Wednesday, January 14, 2015

Mock Awards

Once again the children's librarians in my system gathered together to discuss the best books of 2014 and try and predict which books would win the prestigious Caldecott, Newbery, and Printz awards. Here are the books that we loved:

Mock Caldecott:

Medal:  
Sam and Dave Dig a Hole by Mac Barnett, illustrated by Jon Klassan
Sam and Dave are sure they will discover something exciting if they just keep digging their hole.  Little do they realize that as they dig, they are constantly just missing the treasures that they search for.  As with so many book illustrated by Jon Klassan, the pictures in this book tell a whole other side of the story that is never mentioned in the book's text.

Honors:   
Where's Mommy by Beverly Donofrio, illustrated by Barbara McKlintock
Draw! by

Mock Newbery:

Medal:   
The Night Gardener by John Auxilier
Irish orphans Molly, fourteen, and Kip, ten, travel to England to work as servants in a crumbling manor house where nothing is quite what it seems to be, and soon the siblings are confronted by a mysterious stranger and secrets of the cursed house.  This book is not only creepy, but is also characterized by superb storytelling.  All subplots are woven together seamlessly, and it's fascinating how the horror elements Besides, don't you think that a shiny Newbery Medal would just look lovely on this cover?

Honors:   
Brown Girl Dreaming by Jacqueline Woodson
A Snicker of Magic by Natalie Lloyd

Mock Printz:


Medal:   
The Strange and Beautiful Sorrows of Ava Lavender by Leslye Walton
Born with bird wings, Ava Lavender is well aware that love has long made fools of her family. When pious Nathaniel Sorrows mistakes her bird wings for angel wings, 16-year-old Ava faces the man's growing obsession, which comes to a head with the rain and feathers that fly through the air during a nighttime summer solstice celebration.  Lyrical prose makes this work of magical realism come to life.

Honors:   
I'll Give You the Sun by Jandy Nelson
We Were Liars by E. Lockhart 

Wednesday, December 31, 2014

Sandy's Favorites 2014

It's been a pretty ridiculous year for me.  I had a baby, and they aren't kidding when they say that it changes everything.  My free time has diminished a bit, and I've found myself wanting to occupy this free time with new activities.

What all of this boils down to is the fact that I haven't read nearly as many books this year as I have in the past.  According to Goodreads, I've read 43 books, most of which are novels for children or teens.  Not included in this total are several works of adult nonfiction all about pregnancy, parenting, and making baby food that I didn't feel the need to review.

Forty books doesn't seem like much when you consider that in 2009  (a year post-grad school where I only worked part time) I read 175 books.  Even in 2013 I read 75 books, nearly double this year's total.  Still, 40 books is perfectly respectable.  Besides, I like to think that I've made up for the lack of quantity with the quality of the books that I have read since many of these books have completely blown me away.  Here are a few of my favorites:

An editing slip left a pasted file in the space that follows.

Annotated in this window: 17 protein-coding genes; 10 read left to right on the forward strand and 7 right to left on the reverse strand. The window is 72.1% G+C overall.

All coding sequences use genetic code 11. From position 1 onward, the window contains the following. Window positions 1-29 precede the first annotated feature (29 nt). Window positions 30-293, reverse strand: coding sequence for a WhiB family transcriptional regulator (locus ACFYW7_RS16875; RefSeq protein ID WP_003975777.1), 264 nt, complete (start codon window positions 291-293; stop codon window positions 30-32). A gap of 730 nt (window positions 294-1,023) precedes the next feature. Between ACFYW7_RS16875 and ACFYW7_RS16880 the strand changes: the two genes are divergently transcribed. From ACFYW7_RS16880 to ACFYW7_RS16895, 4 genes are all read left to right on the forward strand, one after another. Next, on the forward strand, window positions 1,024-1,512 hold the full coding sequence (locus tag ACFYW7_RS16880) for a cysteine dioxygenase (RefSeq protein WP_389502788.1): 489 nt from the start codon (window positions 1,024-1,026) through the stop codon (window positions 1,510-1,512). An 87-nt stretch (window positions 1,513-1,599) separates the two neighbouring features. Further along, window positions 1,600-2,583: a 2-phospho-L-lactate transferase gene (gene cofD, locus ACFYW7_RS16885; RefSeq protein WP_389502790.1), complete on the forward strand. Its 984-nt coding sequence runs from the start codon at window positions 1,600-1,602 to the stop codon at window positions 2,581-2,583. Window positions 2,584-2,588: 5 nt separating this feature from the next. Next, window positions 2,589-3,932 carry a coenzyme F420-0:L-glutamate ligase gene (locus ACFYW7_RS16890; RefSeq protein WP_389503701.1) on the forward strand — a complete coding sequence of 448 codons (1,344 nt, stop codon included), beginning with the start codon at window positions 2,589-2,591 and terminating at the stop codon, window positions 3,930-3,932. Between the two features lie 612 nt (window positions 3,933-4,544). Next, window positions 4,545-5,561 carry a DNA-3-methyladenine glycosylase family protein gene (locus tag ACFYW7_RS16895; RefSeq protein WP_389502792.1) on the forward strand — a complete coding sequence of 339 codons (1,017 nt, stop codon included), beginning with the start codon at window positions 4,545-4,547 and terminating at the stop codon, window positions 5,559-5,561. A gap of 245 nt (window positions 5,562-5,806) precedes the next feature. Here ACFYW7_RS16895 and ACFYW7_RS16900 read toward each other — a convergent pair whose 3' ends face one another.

Chapter Books

The Night Gardener by Jonathan Auxier
Molly and Kip are Irish siblings who don't seem to have parents to care for them.  Molly takes a job as a housekeeper to a formerly wealthy family that is down on its luck.  But it's not just the money that seems to be troubling this family.  The entire family seems sickly, and everyone seems to be getting treasures from a mysterious source.  There is also the Night Gardener who appears during the night, and though know one know exactly what his intentions are, they certainly do not seem to be good.  This bit of Gothic horror features fantastic storytelling, and I love how the horror elements mirror some of the other issue that the characters are dealing with.  Given the masterful writing, I think that this book has a shot at a Newbery Honor.

The Fourteenth Goldfish by Jennifer L. Holm
One evening, Ellie's mother comes home with a teenage boy in tow.  Strangely enough, her scientist grandfather seems to have uncovered a sort of fountain of youth and have given himself a young body.  Through a series of episodes, Ellie and her grandfather explore the wonders of science and discover what it really means to grow up and to grow older.  This book is an unusual blend of sci-fi and contemporary fiction that will appeal to fans of both Wendy Mass and Madeleine L'Engle.

Brown Girl Dreaming by Jacqueline Wilson
So much has already been said about Wilson's memoir told is verse, which recently won the National Book Award.  It's a bit of a patchwork dealing with Wilson's family, the era in which she lives, race, and other small details from her childhood.    This memoir seems to be this year's "it" book and is widely favored to win this year's Newbery Medal.  It's worthy of the hype.

Teen Reads

We Were Liars by E. Lockhart
The Sinclair family is everything they are supposed to be:  Beautiful, athletic, and incredibly wealthy.  Every summer they vacation on a private island near Martha's Vineyard.  Cadance, the oldest grandchild, looks forward to spending these summers with her cousins and Gat, the nephew of her aunt's boyfriend.  But then one year Cadance has some sort of accident.  She can't remember what happened and no one seems terribly interested in telling her.  During her 17th summer on the island, Cadance tries to piece together bits of memory to figure out what happened.  What makes this story stand out is Cadance's narrative voice.  The way that this story unfolds and the fact that she is so unreliable make this book stand out in the crowd.

Six Feet Over It by Jennifer Longo